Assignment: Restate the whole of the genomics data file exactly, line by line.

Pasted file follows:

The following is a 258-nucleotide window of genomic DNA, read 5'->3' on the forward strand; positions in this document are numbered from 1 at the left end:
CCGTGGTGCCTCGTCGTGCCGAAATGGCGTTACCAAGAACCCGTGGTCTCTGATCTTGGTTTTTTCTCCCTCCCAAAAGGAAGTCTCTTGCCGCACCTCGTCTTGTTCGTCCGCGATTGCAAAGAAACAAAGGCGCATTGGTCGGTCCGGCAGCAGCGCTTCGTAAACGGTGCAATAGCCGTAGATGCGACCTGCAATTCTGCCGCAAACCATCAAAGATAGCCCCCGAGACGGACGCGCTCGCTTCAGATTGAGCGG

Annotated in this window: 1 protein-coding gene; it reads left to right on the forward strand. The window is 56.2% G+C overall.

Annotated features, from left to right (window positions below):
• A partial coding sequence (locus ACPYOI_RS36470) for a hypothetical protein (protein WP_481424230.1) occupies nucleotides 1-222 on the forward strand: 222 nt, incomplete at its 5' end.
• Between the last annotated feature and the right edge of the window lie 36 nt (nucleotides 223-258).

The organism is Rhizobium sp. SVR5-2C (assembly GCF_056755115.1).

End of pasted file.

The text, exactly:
The following is a 258-nucleotide window of genomic DNA, read 5'->3' on the forward strand; positions in this document are numbered from 1 at the left end:
CCGTGGTGCCTCGTCGTGCCGAAATGGCGTTACCAAGAACCCGTGGTCTCTGATCTTGGTTTTTTCTCCCTCCCAAAAGGAAGTCTCTTGCCGCACCTCGTCTTGTTCGTCCGCGATTGCAAAGAAACAAAGGCGCATTGGTCGGTCCGGCAGCAGCGCTTCGTAAACGGTGCAATAGCCGTAGATGCGACCTGCAATTCTGCCGCAAACCATCAAAGATAGCCCCCGAGACGGACGCGCTCGCTTCAGATTGAGCGG

Annotated in this window: 1 protein-coding gene; it reads left to right on the forward strand. The window is 56.2% G+C overall.

Annotated features, from left to right (window positions below):
• A partial coding sequence (locus ACPYOI_RS36470) for a hypothetical protein (protein WP_481424230.1) occupies nucleotides 1-222 on the forward strand: 222 nt, incomplete at its 5' end.
• Between the last annotated feature and the right edge of the window lie 36 nt (nucleotides 223-258).

The organism is Rhizobium sp. SVR5-2C (assembly GCF_056755115.1).